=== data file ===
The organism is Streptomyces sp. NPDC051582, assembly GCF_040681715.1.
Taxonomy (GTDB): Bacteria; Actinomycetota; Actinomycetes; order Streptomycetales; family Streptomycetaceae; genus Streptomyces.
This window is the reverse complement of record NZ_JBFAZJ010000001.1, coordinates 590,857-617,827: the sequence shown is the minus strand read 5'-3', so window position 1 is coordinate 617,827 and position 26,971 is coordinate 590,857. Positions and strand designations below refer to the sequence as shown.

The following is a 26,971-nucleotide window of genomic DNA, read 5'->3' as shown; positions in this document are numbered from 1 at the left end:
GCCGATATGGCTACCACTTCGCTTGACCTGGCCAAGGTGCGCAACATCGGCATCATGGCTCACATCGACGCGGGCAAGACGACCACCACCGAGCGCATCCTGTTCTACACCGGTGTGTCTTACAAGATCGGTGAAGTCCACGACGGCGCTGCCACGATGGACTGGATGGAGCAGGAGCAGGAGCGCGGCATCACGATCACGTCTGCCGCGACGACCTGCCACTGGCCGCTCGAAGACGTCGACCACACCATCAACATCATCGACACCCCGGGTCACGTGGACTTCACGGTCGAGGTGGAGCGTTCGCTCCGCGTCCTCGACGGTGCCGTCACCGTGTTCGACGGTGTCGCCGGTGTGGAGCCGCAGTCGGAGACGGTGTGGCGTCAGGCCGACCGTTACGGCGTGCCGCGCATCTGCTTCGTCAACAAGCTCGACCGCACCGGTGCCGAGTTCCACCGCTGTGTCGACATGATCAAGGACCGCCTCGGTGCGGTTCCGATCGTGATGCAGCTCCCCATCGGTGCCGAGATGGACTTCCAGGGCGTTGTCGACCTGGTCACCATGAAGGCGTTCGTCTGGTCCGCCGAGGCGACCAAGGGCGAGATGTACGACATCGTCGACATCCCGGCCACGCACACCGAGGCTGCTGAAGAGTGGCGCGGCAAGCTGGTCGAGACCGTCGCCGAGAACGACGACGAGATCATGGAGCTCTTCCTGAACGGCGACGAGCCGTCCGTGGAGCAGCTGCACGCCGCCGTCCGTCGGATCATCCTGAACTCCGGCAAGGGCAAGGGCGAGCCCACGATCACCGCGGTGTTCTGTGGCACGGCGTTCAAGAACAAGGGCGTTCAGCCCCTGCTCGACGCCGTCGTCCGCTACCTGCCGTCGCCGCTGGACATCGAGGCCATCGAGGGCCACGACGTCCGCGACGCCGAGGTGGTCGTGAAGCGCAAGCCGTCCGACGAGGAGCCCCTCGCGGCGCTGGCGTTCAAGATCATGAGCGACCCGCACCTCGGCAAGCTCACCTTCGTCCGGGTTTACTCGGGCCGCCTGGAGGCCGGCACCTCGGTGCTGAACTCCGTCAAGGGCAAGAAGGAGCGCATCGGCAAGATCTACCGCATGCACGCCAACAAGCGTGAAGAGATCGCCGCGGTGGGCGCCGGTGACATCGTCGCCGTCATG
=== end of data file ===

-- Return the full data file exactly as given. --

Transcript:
The organism is Streptomyces sp. NPDC051582, assembly GCF_040681715.1.
Taxonomy (GTDB): Bacteria; Actinomycetota; Actinomycetes; order Streptomycetales; family Streptomycetaceae; genus Streptomyces.
This window is the reverse complement of record NZ_JBFAZJ010000001.1, coordinates 590,857-617,827: the sequence shown is the minus strand read 5'-3', so window position 1 is coordinate 617,827 and position 26,971 is coordinate 590,857. Positions and strand designations below refer to the sequence as shown.

The following is a 26,971-nucleotide window of genomic DNA, read 5'->3' as shown; positions in this document are numbered from 1 at the left end:
GCCGATATGGCTACCACTTCGCTTGACCTGGCCAAGGTGCGCAACATCGGCATCATGGCTCACATCGACGCGGGCAAGACGACCACCACCGAGCGCATCCTGTTCTACACCGGTGTGTCTTACAAGATCGGTGAAGTCCACGACGGCGCTGCCACGATGGACTGGATGGAGCAGGAGCAGGAGCGCGGCATCACGATCACGTCTGCCGCGACGACCTGCCACTGGCCGCTCGAAGACGTCGACCACACCATCAACATCATCGACACCCCGGGTCACGTGGACTTCACGGTCGAGGTGGAGCGTTCGCTCCGCGTCCTCGACGGTGCCGTCACCGTGTTCGACGGTGTCGCCGGTGTGGAGCCGCAGTCGGAGACGGTGTGGCGTCAGGCCGACCGTTACGGCGTGCCGCGCATCTGCTTCGTCAACAAGCTCGACCGCACCGGTGCCGAGTTCCACCGCTGTGTCGACATGATCAAGGACCGCCTCGGTGCGGTTCCGATCGTGATGCAGCTCCCCATCGGTGCCGAGATGGACTTCCAGGGCGTTGTCGACCTGGTCACCATGAAGGCGTTCGTCTGGTCCGCCGAGGCGACCAAGGGCGAGATGTACGACATCGTCGACATCCCGGCCACGCACACCGAGGCTGCTGAAGAGTGGCGCGGCAAGCTGGTCGAGACCGTCGCCGAGAACGACGACGAGATCATGGAGCTCTTCCTGAACGGCGACGAGCCGTCCGTGGAGCAGCTGCACGCCGCCGTCCGTCGGATCATCCTGAACTCCGGCAAGGGCAAGGGCGAGCCCACGATCACCGCGGTGTTCTGTGGCACGGCGTTCAAGAACAAGGGCGTTCAGCCCCTGCTCGACGCCGTCGTCCGCTACCTGCCGTCGCCGCTGGACATCGAGGCCATCGAGGGCCACGACGTCCGCGACGCCGAGGTGGTCGTGAAGCGCAAGCCGTCCGACGAGGAGCCCCTCGCGGCGCTGGCGTTCAAGATCATGAGCGACCCGCACCTCGGCAAGCTCACCTTCGTCCGGGTTTACTCGGGCCGCCTGGAGGCCGGCACCTCGGTGCTGAACTCCGTCAAGGGCAAGAAGGAGCGCATCGGCAAGATCTACCGCATGCACGCCAACAAGCGTGAAGAGATCGCCGCGGTGGGCGCCGGTGACATCGTCGCCGTCATG